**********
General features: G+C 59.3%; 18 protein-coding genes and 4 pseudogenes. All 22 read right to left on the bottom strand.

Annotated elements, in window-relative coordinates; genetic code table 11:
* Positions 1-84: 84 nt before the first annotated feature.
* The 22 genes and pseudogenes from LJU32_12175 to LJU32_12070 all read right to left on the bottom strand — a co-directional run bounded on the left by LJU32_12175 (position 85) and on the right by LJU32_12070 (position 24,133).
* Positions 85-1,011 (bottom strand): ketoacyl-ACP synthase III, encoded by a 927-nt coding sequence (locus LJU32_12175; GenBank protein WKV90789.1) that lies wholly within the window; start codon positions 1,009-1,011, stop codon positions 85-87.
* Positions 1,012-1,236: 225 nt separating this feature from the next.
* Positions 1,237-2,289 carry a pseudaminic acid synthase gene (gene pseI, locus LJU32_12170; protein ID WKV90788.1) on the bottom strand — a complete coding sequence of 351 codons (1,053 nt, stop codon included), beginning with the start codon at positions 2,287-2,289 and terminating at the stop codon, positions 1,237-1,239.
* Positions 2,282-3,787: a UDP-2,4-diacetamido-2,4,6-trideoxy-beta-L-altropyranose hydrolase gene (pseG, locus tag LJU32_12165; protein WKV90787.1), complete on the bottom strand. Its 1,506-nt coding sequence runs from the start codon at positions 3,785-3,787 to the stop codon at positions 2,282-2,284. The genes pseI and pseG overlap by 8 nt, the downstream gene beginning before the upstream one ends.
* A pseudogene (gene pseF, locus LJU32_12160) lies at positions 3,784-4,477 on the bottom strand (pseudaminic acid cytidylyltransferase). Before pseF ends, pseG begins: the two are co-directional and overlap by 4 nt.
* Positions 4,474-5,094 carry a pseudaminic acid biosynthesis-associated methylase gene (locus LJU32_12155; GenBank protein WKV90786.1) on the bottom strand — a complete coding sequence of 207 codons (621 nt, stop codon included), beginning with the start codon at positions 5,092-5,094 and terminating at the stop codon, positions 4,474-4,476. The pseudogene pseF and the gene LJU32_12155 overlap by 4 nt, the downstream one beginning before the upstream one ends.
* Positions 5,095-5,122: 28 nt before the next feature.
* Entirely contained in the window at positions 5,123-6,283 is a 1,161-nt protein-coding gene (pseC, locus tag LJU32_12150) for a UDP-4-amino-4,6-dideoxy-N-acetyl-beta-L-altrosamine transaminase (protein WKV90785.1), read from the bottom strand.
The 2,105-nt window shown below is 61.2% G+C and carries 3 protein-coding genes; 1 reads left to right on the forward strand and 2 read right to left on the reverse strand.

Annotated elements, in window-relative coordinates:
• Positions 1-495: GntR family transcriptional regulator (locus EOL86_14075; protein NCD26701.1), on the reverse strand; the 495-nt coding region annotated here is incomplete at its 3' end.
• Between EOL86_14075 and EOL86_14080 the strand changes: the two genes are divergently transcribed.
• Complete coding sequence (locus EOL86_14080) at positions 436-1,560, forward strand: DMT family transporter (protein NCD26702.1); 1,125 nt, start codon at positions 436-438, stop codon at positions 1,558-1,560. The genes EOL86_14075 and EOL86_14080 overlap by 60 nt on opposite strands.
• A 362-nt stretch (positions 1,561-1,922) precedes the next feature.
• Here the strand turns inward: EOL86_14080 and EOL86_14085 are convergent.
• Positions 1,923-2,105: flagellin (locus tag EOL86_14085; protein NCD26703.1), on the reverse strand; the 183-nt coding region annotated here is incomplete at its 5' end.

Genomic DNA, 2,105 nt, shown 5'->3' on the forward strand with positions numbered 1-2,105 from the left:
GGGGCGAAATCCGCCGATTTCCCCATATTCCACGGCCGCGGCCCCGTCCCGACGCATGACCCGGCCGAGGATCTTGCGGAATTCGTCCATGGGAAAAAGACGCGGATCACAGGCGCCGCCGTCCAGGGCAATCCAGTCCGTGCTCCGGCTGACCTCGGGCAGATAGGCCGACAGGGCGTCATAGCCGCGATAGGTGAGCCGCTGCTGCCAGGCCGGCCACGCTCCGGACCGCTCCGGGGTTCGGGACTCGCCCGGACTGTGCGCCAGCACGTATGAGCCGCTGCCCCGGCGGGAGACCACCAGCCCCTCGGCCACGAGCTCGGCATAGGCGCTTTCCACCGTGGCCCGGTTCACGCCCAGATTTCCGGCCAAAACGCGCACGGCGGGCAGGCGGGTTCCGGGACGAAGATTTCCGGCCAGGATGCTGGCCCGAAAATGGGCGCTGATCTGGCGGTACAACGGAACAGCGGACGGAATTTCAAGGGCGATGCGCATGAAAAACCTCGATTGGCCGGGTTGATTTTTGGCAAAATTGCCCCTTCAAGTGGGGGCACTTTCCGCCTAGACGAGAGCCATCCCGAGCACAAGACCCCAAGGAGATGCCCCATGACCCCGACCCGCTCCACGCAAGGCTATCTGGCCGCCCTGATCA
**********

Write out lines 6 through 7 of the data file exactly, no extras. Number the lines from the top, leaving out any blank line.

* Positions 1,012-1,236: 225 nt separating this feature from the next.
* Positions 1,237-2,289 carry a pseudaminic acid synthase gene (gene pseI, locus LJU32_12170; protein ID WKV90788.1) on the bottom strand — a complete coding sequence of 351 codons (1,053 nt, stop codon included), beginning with the start codon at positions 2,287-2,289 and terminating at the stop codon, positions 1,237-1,239.